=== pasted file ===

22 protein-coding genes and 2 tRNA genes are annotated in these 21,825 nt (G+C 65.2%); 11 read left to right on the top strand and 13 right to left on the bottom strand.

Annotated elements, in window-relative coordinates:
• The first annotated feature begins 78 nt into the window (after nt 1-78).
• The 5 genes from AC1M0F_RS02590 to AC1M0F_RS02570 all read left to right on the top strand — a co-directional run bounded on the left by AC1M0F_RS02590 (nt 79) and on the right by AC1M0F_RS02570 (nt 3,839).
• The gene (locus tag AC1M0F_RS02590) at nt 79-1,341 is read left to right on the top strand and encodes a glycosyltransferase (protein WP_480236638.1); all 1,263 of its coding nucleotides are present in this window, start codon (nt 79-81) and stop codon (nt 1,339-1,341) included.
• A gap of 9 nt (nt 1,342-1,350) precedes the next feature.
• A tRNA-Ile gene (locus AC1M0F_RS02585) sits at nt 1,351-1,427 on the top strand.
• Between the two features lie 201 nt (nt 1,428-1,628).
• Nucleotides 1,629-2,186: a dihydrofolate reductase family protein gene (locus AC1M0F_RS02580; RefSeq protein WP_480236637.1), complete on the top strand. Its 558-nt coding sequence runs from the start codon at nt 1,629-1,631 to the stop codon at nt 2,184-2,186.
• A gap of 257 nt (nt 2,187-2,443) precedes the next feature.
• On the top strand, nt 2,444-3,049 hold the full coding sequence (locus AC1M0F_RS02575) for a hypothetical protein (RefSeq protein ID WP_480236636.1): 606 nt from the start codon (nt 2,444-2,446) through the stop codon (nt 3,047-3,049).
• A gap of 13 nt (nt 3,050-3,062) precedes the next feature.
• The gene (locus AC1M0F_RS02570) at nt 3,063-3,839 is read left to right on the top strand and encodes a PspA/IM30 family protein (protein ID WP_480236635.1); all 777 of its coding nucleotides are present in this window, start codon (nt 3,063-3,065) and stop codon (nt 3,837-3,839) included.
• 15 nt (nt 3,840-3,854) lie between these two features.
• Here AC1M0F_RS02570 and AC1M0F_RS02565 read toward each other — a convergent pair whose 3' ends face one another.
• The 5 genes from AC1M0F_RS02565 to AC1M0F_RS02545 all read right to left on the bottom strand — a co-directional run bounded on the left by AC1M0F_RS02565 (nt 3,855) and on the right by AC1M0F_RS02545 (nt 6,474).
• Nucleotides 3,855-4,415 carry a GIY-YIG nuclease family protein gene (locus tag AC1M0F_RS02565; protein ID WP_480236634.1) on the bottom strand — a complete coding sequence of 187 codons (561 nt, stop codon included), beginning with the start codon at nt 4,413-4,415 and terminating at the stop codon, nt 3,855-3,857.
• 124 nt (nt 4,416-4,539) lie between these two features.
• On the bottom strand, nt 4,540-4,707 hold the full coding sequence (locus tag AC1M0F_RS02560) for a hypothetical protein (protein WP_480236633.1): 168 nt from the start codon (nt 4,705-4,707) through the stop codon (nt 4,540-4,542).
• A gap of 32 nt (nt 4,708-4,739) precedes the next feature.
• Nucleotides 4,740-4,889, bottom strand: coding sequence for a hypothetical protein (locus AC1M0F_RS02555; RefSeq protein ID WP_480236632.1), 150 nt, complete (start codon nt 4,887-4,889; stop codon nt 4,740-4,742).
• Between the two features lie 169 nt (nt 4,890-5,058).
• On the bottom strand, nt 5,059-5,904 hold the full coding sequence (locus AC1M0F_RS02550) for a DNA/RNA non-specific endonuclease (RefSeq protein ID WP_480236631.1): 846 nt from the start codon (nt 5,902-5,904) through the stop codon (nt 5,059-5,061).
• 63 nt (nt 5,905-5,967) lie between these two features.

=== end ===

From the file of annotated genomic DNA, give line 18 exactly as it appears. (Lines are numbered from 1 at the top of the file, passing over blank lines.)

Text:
• 124 nt (nt 4,416-4,539) lie between these two features.